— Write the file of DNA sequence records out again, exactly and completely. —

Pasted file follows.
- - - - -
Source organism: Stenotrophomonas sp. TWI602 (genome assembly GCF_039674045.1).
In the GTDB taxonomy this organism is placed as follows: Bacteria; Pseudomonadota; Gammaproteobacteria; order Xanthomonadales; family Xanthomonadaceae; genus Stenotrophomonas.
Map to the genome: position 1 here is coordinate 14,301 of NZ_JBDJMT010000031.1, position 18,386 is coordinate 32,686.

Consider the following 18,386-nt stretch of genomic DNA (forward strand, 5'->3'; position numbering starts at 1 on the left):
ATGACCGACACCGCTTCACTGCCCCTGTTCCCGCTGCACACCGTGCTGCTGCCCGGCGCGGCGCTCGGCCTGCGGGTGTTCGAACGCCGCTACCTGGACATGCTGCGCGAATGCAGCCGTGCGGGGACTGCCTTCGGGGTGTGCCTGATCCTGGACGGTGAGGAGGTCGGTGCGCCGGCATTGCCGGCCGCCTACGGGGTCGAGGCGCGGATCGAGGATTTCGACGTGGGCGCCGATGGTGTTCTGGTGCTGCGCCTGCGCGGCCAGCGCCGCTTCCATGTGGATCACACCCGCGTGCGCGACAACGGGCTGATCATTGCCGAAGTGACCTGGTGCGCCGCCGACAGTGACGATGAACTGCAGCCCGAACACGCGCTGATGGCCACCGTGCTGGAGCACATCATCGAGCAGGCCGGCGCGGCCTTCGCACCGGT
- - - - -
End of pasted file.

Source organism: Stenotrophomonas sp. TWI602 (genome assembly GCF_039674045.1).
In the GTDB taxonomy this organism is placed as follows: Bacteria; Pseudomonadota; Gammaproteobacteria; order Xanthomonadales; family Xanthomonadaceae; genus Stenotrophomonas.
Map to the genome: position 1 here is coordinate 14,301 of NZ_JBDJMT010000031.1, position 18,386 is coordinate 32,686.

Consider the following 18,386-nt stretch of genomic DNA (forward strand, 5'->3'; position numbering starts at 1 on the left):
ATGACCGACACCGCTTCACTGCCCCTGTTCCCGCTGCACACCGTGCTGCTGCCCGGCGCGGCGCTCGGCCTGCGGGTGTTCGAACGCCGCTACCTGGACATGCTGCGCGAATGCAGCCGTGCGGGGACTGCCTTCGGGGTGTGCCTGATCCTGGACGGTGAGGAGGTCGGTGCGCCGGCATTGCCGGCCGCCTACGGGGTCGAGGCGCGGATCGAGGATTTCGACGTGGGCGCCGATGGTGTTCTGGTGCTGCGCCTGCGCGGCCAGCGCCGCTTCCATGTGGATCACACCCGCGTGCGCGACAACGGGCTGATCATTGCCGAAGTGACCTGGTGCGCCGCCGACAGTGACGATGAACTGCAGCCCGAACACGCGCTGATGGCCACCGTGCTGGAGCACATCATCGAGCAGGCCGGCGCGGCCTTCGCACCGGT